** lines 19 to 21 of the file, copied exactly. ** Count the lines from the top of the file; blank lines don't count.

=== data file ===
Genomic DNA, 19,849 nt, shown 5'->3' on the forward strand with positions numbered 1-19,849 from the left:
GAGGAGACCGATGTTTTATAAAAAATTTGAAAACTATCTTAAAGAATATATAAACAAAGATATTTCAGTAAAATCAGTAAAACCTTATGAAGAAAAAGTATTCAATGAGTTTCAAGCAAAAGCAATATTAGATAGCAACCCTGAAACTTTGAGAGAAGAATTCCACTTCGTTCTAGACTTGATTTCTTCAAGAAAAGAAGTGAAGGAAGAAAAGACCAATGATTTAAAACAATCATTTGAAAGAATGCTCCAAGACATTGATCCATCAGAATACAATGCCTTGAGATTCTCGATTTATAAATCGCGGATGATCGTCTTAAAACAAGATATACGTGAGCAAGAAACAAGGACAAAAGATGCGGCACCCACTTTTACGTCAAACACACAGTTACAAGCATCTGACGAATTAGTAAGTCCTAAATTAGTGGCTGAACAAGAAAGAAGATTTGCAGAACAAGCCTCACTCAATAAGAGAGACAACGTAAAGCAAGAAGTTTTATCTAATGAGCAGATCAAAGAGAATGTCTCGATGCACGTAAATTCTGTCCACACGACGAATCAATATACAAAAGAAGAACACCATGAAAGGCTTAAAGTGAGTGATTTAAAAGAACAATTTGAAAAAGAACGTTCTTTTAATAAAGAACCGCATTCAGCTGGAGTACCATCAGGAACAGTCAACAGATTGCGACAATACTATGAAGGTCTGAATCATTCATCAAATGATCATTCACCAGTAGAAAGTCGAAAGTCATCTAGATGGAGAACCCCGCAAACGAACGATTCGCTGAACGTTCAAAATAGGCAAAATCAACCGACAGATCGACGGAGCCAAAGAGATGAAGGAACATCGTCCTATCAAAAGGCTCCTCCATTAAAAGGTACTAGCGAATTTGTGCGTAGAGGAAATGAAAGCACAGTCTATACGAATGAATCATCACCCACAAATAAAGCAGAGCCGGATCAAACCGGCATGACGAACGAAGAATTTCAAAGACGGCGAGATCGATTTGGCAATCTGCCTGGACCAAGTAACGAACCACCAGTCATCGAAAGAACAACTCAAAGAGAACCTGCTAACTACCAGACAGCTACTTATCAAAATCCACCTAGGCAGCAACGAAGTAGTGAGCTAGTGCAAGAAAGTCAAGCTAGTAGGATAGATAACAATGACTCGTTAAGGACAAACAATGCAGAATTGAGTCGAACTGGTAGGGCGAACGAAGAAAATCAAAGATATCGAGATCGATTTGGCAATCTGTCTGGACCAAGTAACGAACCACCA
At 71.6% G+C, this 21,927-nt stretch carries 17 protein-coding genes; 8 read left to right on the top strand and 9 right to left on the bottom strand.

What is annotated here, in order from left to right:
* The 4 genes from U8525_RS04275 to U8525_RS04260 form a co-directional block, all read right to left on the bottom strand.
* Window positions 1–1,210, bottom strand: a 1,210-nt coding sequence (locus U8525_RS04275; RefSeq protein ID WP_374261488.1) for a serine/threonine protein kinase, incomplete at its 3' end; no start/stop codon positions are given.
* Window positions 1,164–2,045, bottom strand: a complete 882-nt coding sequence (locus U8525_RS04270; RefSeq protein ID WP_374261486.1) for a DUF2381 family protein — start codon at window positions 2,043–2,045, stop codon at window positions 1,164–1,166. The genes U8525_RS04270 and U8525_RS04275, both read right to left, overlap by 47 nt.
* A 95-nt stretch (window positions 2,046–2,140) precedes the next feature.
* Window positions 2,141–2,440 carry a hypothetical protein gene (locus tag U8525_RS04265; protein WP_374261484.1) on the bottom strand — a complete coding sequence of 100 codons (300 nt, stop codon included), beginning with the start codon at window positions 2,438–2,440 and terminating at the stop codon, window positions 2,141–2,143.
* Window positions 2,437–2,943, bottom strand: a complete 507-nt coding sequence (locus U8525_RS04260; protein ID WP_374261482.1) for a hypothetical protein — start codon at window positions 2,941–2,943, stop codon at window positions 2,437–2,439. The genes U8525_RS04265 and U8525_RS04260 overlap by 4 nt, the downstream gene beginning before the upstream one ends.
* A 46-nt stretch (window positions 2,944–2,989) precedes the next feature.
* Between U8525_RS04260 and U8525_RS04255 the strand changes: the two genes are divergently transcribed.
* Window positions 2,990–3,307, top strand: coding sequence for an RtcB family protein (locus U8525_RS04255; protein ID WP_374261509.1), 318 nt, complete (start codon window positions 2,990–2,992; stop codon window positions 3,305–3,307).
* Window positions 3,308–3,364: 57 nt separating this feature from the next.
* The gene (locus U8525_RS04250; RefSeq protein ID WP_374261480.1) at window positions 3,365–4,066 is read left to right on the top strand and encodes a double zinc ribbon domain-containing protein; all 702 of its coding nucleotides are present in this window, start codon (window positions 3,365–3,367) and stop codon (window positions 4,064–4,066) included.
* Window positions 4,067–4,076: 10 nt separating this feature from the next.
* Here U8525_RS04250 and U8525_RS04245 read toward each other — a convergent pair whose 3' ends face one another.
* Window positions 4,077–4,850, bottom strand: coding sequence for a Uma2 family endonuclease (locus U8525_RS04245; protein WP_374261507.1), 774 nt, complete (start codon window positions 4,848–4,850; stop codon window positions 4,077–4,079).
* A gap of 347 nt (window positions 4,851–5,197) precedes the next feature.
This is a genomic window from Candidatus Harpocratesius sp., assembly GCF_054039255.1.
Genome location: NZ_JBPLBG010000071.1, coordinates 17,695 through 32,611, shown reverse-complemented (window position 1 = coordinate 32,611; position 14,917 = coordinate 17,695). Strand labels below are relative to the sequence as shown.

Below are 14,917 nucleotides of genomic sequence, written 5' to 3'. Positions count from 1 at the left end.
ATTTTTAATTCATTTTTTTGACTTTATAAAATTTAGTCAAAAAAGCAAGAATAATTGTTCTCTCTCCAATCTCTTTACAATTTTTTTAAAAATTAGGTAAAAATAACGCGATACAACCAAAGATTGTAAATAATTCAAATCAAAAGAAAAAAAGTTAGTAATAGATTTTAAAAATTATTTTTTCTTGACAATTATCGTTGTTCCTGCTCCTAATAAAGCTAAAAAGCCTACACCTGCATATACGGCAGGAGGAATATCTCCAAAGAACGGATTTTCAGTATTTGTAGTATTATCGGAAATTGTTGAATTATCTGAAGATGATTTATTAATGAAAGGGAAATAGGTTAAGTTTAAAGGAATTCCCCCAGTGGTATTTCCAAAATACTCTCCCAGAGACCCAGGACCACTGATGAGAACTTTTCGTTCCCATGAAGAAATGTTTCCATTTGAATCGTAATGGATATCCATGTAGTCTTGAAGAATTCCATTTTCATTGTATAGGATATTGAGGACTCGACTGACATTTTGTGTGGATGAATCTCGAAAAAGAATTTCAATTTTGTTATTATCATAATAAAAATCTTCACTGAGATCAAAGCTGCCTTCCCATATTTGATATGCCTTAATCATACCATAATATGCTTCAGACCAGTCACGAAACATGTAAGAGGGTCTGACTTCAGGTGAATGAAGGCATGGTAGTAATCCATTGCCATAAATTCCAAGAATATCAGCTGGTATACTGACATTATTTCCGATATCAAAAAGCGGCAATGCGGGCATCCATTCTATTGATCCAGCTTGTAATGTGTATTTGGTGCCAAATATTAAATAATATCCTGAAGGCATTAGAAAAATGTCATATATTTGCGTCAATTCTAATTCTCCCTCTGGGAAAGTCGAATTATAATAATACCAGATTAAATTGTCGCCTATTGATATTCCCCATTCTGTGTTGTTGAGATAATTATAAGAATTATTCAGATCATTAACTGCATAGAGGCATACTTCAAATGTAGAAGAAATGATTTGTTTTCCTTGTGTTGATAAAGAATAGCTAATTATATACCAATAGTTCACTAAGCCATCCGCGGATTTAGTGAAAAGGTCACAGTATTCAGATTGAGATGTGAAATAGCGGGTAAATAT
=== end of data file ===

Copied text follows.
* A gap of 347 nt (window positions 4,851–5,197) precedes the next feature.
This is a genomic window from Candidatus Harpocratesius sp., assembly GCF_054039255.1.
Genome location: NZ_JBPLBG010000071.1, coordinates 17,695 through 32,611, shown reverse-complemented (window position 1 = coordinate 32,611; position 14,917 = coordinate 17,695). Strand labels below are relative to the sequence as shown.